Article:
It was exploring this meeting point between science and religion that led Thorpe to investigate the phenomenon of psychedelic therapy and a pioneering project integrating music and psychedelic drugs; an experience which has found its way most clearly into tracks ‘Suspended Animation’ and ‘Metafeeling’.
“Therapists are using this software while someone is in an induced psychedelic state; probably through psilocybin,” he says. “Basically, musicians contributed to a soundscape that the patient is listening to. I sang and contributed vocals and got really interested in both the practice of how I sing for somebody in that state and what would I do and how to contribute. It made me reflect on what singing is and what making music is. I got interested in it through a seminal book by Michael Pollan, ‘How to Change Your Mind’. It’s so interesting because I think you should always judge a civilisation by its drugs. Capitalism is very much the cocaine society, which is really about enlarging the ego. Whereas, in past civilisations the mushroom or other psychedelics have been the central theme of their civilisation. It’s inverse; actually shrinking the ego or dismantling the sense of self. Maybe we’re at a frontier now; we’re realising we’re all going around being encouraged to be warriors in our own way, going forth and it’s a dog-eat-dog-type world. But it’s clear that is creating so much damage, and it’s not sustainable. Secondly, it fucks the natural world when you do that too. Paul Stamets is one of my hero mycologists and he always states that the earth has already provided the operating manual for how we understand the natural world, and he says it’s psilocybin. We think the human point of view is the ultimate point of view, but I really don’t think that’s the case, personally.”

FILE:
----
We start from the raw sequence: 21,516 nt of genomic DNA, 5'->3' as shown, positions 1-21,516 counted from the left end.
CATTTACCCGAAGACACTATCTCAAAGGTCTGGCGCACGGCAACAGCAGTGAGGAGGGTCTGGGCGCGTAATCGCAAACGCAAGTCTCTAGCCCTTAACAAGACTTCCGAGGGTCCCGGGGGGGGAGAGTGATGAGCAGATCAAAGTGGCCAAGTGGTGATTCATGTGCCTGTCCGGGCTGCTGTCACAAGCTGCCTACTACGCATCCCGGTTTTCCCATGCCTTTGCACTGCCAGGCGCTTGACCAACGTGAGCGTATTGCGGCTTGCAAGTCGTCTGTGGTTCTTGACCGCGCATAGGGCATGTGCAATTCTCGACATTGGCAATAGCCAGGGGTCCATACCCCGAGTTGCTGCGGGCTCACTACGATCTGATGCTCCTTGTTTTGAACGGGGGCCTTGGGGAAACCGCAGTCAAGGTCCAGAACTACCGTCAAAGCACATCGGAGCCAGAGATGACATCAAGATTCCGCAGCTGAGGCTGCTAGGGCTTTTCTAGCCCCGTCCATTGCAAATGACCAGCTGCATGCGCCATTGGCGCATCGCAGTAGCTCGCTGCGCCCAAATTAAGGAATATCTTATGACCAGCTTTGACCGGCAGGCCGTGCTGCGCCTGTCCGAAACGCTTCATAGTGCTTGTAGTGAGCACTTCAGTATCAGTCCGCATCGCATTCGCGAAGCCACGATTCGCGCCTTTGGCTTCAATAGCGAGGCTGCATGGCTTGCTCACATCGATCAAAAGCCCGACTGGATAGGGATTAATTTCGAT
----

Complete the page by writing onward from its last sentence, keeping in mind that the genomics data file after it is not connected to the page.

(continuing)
While a cocktail of energies ooze from Moondust for My Diamond, ensuring it sounds like a record put together by an artist with a simple love for the craft of songwriting on one hand, the flip side of Thorpe’s expansive thinking means he’s never far away from tackling the next big topic.
“We’re living through a reckoning,” he says. “There is a grand narrative of our time, where growth, success and aspiration are somehow virtuous qualities, and that is failing us. That is not working, and I’m so excited about what the music sounds like on the other side of that. If you think about it, music has always been co-opted by power; hymns and church music has always been the property of the church and therefore they have the spiritual ownership over peoples’ lives. Now, when big business owns most of music and hedge fund managers are buying up Bob Dylan songs and all the rest of it, you have to ask what is the spiritual value of songs now? I’m so interested in what is the other side of this; what language and what ways can we speak of the world beyond our own inner story. The legend of our time is absolutely our own inner world. We’re all encouraged to broadcast our every emotion. Songwriters especially, we’re meant to wave the flag of our emotions so boldly, and that’s supposed to be our currency. After a while of doing this, I’m thinking I’m getting more interested in the flagpole than the flag. There’s something beyond that’s worth getting it.”